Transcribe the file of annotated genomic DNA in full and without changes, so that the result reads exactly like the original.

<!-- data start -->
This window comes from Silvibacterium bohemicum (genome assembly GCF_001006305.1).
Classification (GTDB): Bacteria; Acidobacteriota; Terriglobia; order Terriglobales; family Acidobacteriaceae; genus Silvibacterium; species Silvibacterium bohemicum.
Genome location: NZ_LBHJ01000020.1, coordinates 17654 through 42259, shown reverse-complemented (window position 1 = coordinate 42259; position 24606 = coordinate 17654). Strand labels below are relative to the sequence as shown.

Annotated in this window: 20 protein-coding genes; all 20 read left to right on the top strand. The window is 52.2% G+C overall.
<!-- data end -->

This window comes from Silvibacterium bohemicum (genome assembly GCF_001006305.1).
Classification (GTDB): Bacteria; Acidobacteriota; Terriglobia; order Terriglobales; family Acidobacteriaceae; genus Silvibacterium; species Silvibacterium bohemicum.
Genome location: NZ_LBHJ01000020.1, coordinates 17654 through 42259, shown reverse-complemented (window position 1 = coordinate 42259; position 24606 = coordinate 17654). Strand labels below are relative to the sequence as shown.

Annotated in this window: 20 protein-coding genes; all 20 read left to right on the top strand. The window is 52.2% G+C overall.